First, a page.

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Massey reveals 'mistakes' at Upper Big Branch

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CHARLESTON, W.Va. -- Massey Energy revealed Thursday that its corporatewide accident rates for each of the last three years were up to 40 percent worse than the company had originally reported.

Massey also disclosed what it called "mistakes" -- involving electric equipment and underground mine ventilation systems -- that occurred at its Upper Big Branch Mine prior to the April 5 explosion that killed 29 miners.

The company said none of the mistakes "contributed in any way to the accident," but were being disclosed "in the interests of transparency and accountability."

Massey said that it wrongly did not remove rail tracks from part of the mine's longwall area, leaving a potential pathway for an electrical current in place.

The company also said that Massey workers and federal inspectors moved some "non-permissible" equipment -- meaning gear that was not certified as not producing sparks that could ignite an explosion -- on that track. Massey said this may have occurred because of "confusion" about recent ventilation changes at the mine.

Massey also said that, in some places underground, air-lock doors were used instead of more permanent ventilation structures called overcasts. Air-lock doors, if left open, can cause potentially dangerous changes in underground mine airflow. Massey said MSHA approved the doors, but that their use violated the company's own "best practices."

Federal investigators have said that their probe of the Upper Big Branch explosion includes a close look at the placement and operation of the mine's air-lock doors.

Regarding its accident rates, Massey said after the explosion it "began a meticulous review of the company's accident reporting at all of its facilities." That review, Massey said, "revealed errors" in previously reported nonfatal injury rates from 2007 to 2009.

Based on nonfatal days lost injuries per 200,000 hours worked -- the standard industry measure -- Massey's 2007 rate increased from 2.05 to 2.63. The company's 2008 rate increased from 1.94 to 2.52, and its 2009 rate from 1.67 to 2.33, Massey said.

"While the company is disappointed in the lapses in its reporting procedures, it recognizes that the revised NFDL rates for the 2007, 2008 and 2009 calendar years still rank better than the industry averages for those annual periods," Massey said. "The company is working to ensure that similar reporting errors are avoided in the future and Massey remains committed to putting the safety and health of our miners first."

The new information was included near the end of a more than 6,600-word "Letter to Stakeholders" released Thursday afternoon as part of Massey's ongoing and aggressive public relations campaign following the mine disaster.

Much of the letter repeats Massey's criticism of the U.S. Mine Safety and Health Administration, attacking the agency's mine ventilation practices and MSHA's closed-door investigation of the Upper Big Branch explosion.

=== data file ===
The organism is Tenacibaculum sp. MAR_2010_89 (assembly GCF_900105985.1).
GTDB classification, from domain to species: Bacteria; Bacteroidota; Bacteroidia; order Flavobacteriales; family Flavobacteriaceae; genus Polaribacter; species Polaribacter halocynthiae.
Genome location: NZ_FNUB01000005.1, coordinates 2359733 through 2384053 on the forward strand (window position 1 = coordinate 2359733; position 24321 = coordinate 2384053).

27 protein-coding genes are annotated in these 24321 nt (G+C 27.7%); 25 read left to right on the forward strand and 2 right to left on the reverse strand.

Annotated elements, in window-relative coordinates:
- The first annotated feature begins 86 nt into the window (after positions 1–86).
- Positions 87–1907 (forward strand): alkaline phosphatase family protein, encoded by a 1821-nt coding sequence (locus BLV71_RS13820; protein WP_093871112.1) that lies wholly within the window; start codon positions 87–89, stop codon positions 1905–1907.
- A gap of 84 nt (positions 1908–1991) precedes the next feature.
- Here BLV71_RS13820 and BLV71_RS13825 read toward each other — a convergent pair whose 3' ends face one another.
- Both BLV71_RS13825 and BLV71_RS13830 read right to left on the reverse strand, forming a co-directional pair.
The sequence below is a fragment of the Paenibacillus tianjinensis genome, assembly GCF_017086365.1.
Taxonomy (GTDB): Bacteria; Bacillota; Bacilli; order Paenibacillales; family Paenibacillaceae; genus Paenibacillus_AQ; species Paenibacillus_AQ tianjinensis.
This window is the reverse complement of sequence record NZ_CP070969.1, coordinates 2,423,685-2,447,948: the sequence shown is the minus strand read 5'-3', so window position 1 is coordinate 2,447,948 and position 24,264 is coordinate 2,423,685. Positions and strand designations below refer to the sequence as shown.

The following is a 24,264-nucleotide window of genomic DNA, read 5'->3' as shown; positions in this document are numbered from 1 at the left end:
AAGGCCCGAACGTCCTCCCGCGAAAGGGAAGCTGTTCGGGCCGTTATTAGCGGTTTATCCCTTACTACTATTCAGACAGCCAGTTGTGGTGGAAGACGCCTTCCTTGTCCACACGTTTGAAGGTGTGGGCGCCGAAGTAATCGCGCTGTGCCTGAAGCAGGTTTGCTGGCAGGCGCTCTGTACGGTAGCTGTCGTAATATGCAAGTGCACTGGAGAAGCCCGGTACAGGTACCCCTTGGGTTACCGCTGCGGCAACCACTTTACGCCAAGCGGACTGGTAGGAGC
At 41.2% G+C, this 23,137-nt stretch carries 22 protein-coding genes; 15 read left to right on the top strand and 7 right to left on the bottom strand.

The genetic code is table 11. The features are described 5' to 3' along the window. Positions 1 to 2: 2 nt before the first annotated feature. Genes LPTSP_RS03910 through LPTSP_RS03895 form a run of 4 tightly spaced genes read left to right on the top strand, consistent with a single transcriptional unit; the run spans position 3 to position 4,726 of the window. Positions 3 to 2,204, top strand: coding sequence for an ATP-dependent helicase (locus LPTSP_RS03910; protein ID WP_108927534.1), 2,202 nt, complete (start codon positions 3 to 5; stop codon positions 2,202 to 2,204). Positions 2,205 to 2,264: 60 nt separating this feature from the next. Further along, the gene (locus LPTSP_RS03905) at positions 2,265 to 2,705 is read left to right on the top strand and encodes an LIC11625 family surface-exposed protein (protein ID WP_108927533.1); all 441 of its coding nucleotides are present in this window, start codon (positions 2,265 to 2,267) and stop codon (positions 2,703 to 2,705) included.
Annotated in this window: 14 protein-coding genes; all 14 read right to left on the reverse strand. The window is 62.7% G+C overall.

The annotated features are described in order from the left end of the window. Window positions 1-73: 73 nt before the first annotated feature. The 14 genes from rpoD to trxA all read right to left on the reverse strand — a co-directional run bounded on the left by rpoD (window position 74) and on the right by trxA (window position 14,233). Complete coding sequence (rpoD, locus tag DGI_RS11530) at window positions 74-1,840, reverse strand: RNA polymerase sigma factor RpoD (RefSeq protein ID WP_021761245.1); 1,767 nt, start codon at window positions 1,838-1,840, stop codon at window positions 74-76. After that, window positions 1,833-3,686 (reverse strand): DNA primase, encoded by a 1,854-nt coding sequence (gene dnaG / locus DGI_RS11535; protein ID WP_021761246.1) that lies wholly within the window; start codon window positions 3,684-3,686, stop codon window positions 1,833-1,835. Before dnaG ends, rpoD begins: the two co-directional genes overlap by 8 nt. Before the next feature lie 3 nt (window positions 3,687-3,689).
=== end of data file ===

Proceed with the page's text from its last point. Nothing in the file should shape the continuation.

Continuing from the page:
"While the focus of attention has been on Massey, the public, government officials and the media should be at least as skeptical about the U.S. Mine Safety and Health Administration, which enforces law intended to protect miners," the letter said.

"No one should assume that MSHA always knows what's best for miners or that its directives to mine owners are the product of careful, thoughtful application of best practices to ensure safe mining," Massey said. "Nor should they assume that MSHA is always objective, knowledgeable and fair in its enforcement of the mine safety laws."

Massey also alleged in the letter that MSHA has "intentionally disturbed" a crack in the Upper Big Branch Mine floor "damaging a vital piece of evidence" regarding whether a burst of methane from that crack may have been involved in the explosion.

"Their actions are difficult to understand, particularly given the previous known episodes of methane outbursts from similar cracks at UBB and nearby mines in the same coal seam," Massey said. "Notably, another mine in the same region as UBB, experienced a similar outburst around the time of the April 5 accident."

MSHA offered no immediate response to the latest Massey statements, but the agency did release more plans for improving its enforcement against repeat violators, following up on a scathing Department of Labor inspector general's report issued Wednesday.

In a news release, MSHA said it would toughen the requirements for any mine operators who are cited for a "pattern of violations" -- MSHA has never actually succeeded in issuing such an order -- to be removed from that status.

"Our efforts are focused on ensuring that future potential POV and POV determinations are an effective part of MSHA's enforcement strategy and advance Congress's intent -- that mine operators find and fix the root causes of violations before they become a hazard to miners."

Reach Ken Ward Jr. at or 304-348-1702.

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